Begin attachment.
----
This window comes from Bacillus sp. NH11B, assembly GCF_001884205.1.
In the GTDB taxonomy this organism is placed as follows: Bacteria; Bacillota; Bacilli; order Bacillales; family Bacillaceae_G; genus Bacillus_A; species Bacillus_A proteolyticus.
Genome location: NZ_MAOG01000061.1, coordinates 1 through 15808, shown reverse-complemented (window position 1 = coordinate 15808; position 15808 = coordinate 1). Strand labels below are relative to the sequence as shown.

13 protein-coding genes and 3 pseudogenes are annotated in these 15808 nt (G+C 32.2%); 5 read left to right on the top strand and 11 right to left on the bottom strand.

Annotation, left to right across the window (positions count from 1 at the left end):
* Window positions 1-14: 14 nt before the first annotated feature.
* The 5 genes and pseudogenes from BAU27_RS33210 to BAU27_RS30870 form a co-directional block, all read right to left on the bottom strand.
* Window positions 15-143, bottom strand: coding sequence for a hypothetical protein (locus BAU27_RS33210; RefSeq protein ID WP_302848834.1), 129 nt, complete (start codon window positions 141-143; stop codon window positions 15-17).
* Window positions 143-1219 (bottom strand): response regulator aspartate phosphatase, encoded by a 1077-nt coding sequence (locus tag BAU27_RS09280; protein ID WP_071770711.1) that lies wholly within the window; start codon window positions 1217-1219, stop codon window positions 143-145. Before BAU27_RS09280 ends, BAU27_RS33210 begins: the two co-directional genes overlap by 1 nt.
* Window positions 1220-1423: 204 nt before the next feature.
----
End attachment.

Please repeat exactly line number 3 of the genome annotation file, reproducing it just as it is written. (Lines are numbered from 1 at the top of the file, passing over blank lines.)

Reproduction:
Genome location: NZ_MAOG01000061.1, coordinates 1 through 15808, shown reverse-complemented (window position 1 = coordinate 15808; position 15808 = coordinate 1). Strand labels below are relative to the sequence as shown.